APPENDICES APPENDIX A: PROOFS
Proof of Proposition 1
The situation where the n firms accept the licensing contract F is a Nash equilibrium if and only if:
which can be rewritten as:
A situation where n−1 firms accept the licensing contract and one firm does not is a Nash equilibrium (of stage 2) if and only if:
Condition (7) means that the one firm that does not accept the licensing contract and challenges the patent validity does not find it optimal to unilaterally deviate by accepting the licensing contract. Condition (8) means that none of the n−1 firms which accept the licensing contract find it optimal to unilaterally deviate by refusing the contract. When the number of firms accepting the contract is strictly less than n, litigation occurs which entails that the firms accepting the contract pay the fixed fee F and the running royalties only if the patent validity is upheld, which happens with probability θ. With the complementary probability 1−θ, the patent is invalidated and all the firms get the same profit namely It is straightforward to show that conditions (7) and (8) are equivalent to the following double inequality:
Note that for all , we have due to assumption A5, which ensures that the interval is not empty.
A situation where only firms accept the licensing contract is a Nash equilibrium of stage 2 if and only if:
Condition (9) means that none of the k firms accepting the licensing contract finds it optimal to unilaterally deviate by refusing the contract and condition (10) means that none of the n−k firms refusing the licensing contract finds it optimal to unilaterally deviate by accepting the contract. It is easy to see that conditions (9) and (10) can be combined into the following double inequality that does not depend on θ:
Finally, a situation where no firm accepts the licensing contract is a Nash equilibrium if and only if:
which can be rewritten as:
Proof of Corollary 1
Combining Proposition 1 under the restriction F=0 with the fact that for all yields the result.
Proof of Lemma 1
Denote and consider, for a given the equation Note that and for any . Since is continuous and strictly decreasing over (due to A1 and A3), we can use the intermediate value theorem to state that the equation has a unique solution in r, which we denote , over . Moreover, assumption A1 implies that is continuously differentiable over , which allows us to state (using the implicit function theorem for instance) that is differentiable over and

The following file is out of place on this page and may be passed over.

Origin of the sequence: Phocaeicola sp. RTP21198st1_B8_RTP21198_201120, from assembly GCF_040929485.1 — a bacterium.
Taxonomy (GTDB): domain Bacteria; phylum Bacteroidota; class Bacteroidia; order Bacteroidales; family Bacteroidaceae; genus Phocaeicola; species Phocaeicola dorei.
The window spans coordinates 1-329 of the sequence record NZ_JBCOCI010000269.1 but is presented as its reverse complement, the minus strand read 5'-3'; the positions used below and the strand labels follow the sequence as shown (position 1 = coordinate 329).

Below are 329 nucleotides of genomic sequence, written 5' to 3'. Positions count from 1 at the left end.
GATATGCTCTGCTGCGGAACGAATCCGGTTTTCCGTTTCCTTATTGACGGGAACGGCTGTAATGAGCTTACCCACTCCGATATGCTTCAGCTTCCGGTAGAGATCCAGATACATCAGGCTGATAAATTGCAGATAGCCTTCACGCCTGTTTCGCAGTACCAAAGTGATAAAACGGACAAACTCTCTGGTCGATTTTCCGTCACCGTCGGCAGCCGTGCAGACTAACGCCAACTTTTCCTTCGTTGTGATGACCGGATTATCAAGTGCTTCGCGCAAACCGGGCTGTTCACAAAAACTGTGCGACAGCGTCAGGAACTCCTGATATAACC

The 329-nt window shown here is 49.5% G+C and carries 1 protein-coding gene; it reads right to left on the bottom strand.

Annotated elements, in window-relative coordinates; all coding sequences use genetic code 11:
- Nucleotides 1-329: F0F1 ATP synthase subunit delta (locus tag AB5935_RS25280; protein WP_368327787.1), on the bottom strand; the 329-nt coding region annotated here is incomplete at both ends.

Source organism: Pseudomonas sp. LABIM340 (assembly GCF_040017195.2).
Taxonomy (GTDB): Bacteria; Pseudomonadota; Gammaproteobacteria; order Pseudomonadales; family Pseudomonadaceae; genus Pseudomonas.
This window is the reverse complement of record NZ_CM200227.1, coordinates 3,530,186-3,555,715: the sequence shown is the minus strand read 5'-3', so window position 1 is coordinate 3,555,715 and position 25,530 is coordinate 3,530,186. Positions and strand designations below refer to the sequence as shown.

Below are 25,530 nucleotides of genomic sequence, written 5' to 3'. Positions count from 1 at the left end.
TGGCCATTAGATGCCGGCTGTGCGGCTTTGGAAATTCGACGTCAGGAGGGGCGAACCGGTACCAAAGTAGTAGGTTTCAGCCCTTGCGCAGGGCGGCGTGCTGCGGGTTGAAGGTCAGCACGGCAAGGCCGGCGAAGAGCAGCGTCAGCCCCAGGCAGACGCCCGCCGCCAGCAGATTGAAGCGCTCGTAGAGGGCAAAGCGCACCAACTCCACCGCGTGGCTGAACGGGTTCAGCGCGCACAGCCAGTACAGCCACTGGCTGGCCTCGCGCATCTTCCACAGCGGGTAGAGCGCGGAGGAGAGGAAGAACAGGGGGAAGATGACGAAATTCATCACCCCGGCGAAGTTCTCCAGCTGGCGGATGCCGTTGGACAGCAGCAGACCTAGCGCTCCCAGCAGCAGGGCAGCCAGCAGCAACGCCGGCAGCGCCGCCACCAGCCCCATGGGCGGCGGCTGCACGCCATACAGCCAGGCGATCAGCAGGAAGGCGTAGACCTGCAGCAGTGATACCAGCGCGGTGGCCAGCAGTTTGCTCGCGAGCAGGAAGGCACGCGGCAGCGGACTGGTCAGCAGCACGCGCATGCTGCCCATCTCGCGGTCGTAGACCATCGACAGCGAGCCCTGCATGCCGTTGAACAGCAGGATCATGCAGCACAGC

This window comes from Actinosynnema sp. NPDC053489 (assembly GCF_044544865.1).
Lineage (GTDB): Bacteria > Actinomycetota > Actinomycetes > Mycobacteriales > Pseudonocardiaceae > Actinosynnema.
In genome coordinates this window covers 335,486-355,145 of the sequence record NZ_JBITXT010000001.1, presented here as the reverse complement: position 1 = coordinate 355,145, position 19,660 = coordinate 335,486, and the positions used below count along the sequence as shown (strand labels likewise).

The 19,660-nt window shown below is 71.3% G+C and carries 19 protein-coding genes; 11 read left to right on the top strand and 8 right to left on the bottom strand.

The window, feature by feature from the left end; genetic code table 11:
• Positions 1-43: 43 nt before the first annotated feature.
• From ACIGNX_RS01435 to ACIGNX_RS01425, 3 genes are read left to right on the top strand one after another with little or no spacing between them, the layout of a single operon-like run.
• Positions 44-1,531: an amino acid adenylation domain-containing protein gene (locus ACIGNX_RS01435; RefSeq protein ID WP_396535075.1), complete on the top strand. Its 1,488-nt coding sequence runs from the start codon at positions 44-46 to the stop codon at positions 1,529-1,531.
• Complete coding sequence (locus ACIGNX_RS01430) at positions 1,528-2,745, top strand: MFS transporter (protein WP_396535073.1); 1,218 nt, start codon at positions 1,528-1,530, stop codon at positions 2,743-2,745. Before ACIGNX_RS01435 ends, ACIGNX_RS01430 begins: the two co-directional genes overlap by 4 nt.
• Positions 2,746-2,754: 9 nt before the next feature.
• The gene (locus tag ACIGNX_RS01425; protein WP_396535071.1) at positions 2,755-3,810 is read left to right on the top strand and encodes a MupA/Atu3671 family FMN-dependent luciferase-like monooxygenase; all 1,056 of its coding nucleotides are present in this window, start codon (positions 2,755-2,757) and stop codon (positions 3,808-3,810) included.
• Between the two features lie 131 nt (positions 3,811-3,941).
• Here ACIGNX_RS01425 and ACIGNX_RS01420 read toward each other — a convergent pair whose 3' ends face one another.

This implies that since by A3. Therefore increases in the patent strength θ over Furthermore, it is obvious that and we derive from the definition of that .
Proof of Lemma 2
Consider, for a given the equation where is continuous and strictly decreasing in r over due to assumptions A1, A2 and A3. Moreover for any and Using the intermediate value theorem, we can then state that the equation has a unique solution in r over the interval that we denote by Further, . Note that for any (by A4). Moreover, the function is continuous and strictly increasing over . Then, using the intermediate value theorem, we state that the equation has a unique solution in r for any which we denote by . Furthermore, assumption A1 ensures that is continuously differentiable over , which allows us to state that is differentiable over and:
The denominator is negative due to A2 and A3. The numerator is negative as well because The first inequality follows from and the second one from A3. Thus, that is is strictly increasing in the patent strength θ over Furthermore, it is obvious that and we derive from the definition of that .
Proof of Proposition 2
We distinguish two cases:
Consider a royalty rate . In this case, inequality (1) is equivalent to where h has been defined in the proof of lemma 1. Since is decreasing in r, if and only if where is defined in lemma 1.
Consider now Since and are decreasing in r and for then for any , it holds that which shows that such will not be accepted by all firms. Hence, for any inequality (1) holds if and only if
Consider a royalty rate In this case, inequality (1) is equivalent to . Since and are decreasing in r, it holds that
Consider now a royalty rate Since the function is decreasing in r, if and only if .
Hence, for any , inequality (1) holds if and only if
Proof of Lemma 3
The existence and unicity can be proven as in lemma 1. However, a difference with lemma 1 is that we do not need to restrict to to get the differentiability property. Indeed, as remains strictly positive for any it is differentiable over due to A1. This ensures the differentiability of over and allows us to state that is differentiable over and has the expression given by (11), which ensures the increasingness of The equalities and are straightforward.